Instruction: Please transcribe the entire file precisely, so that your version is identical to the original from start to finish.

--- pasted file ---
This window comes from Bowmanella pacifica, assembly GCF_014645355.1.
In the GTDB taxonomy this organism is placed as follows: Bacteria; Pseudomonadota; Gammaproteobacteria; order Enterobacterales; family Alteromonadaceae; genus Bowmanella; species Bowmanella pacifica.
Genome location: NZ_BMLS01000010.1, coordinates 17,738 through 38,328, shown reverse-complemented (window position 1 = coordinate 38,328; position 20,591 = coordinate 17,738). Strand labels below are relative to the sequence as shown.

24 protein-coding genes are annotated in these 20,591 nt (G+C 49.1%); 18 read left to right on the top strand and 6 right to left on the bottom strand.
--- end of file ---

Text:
This window comes from Bowmanella pacifica, assembly GCF_014645355.1.
In the GTDB taxonomy this organism is placed as follows: Bacteria; Pseudomonadota; Gammaproteobacteria; order Enterobacterales; family Alteromonadaceae; genus Bowmanella; species Bowmanella pacifica.
Genome location: NZ_BMLS01000010.1, coordinates 17,738 through 38,328, shown reverse-complemented (window position 1 = coordinate 38,328; position 20,591 = coordinate 17,738). Strand labels below are relative to the sequence as shown.

24 protein-coding genes are annotated in these 20,591 nt (G+C 49.1%); 18 read left to right on the top strand and 6 right to left on the bottom strand.